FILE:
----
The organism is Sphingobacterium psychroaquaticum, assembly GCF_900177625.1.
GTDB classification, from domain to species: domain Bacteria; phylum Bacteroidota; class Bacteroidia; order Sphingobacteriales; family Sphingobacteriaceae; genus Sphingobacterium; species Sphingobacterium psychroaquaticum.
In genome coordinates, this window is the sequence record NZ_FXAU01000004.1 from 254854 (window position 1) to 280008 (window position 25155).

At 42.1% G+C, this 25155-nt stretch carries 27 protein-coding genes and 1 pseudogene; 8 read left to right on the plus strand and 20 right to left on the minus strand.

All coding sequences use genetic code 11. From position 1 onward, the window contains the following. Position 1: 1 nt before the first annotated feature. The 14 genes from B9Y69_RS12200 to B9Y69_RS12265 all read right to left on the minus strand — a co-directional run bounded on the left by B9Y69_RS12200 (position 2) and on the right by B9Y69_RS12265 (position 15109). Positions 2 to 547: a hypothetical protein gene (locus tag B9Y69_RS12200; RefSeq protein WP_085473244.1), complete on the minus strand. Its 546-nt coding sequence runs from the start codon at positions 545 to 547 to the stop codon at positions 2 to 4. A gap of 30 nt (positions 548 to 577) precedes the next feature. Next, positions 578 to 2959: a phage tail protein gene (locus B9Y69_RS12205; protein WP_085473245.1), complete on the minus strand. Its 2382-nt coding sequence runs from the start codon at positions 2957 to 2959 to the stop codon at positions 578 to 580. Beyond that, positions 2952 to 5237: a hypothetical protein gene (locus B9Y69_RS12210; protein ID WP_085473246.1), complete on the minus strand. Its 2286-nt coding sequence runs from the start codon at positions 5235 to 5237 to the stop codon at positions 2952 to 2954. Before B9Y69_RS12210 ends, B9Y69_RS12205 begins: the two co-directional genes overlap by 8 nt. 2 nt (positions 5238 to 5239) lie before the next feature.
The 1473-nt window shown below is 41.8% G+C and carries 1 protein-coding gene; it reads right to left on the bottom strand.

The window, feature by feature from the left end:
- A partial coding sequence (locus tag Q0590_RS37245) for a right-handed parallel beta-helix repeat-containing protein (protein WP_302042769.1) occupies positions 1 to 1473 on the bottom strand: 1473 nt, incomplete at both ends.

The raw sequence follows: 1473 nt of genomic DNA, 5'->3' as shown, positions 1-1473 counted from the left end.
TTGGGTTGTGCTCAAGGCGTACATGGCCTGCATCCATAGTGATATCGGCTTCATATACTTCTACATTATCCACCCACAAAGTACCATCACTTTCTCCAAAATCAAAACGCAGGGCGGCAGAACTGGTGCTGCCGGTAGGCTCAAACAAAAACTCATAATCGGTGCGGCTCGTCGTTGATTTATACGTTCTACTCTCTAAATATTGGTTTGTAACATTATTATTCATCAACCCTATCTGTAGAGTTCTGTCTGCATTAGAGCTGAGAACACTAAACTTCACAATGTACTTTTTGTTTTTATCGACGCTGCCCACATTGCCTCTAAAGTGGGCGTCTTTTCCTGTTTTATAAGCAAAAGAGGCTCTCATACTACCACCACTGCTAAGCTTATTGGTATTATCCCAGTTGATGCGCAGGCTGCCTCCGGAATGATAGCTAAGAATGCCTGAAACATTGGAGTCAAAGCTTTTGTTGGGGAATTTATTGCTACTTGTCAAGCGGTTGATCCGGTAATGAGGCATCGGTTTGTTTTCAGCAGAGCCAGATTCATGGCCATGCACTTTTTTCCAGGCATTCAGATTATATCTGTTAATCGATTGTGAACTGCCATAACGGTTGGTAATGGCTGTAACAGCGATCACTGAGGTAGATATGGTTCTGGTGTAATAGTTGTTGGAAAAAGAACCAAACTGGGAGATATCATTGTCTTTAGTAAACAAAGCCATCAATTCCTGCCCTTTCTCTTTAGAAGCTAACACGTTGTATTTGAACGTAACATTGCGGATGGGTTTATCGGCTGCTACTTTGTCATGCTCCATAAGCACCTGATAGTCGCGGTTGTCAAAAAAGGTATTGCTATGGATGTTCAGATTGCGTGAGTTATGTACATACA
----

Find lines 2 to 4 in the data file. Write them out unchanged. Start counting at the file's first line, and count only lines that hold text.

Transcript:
GTDB classification, from domain to species: domain Bacteria; phylum Bacteroidota; class Bacteroidia; order Sphingobacteriales; family Sphingobacteriaceae; genus Sphingobacterium; species Sphingobacterium psychroaquaticum.
In genome coordinates, this window is the sequence record NZ_FXAU01000004.1 from 254854 (window position 1) to 280008 (window position 25155).

At 42.1% G+C, this 25155-nt stretch carries 27 protein-coding genes and 1 pseudogene; 8 read left to right on the plus strand and 20 right to left on the minus strand.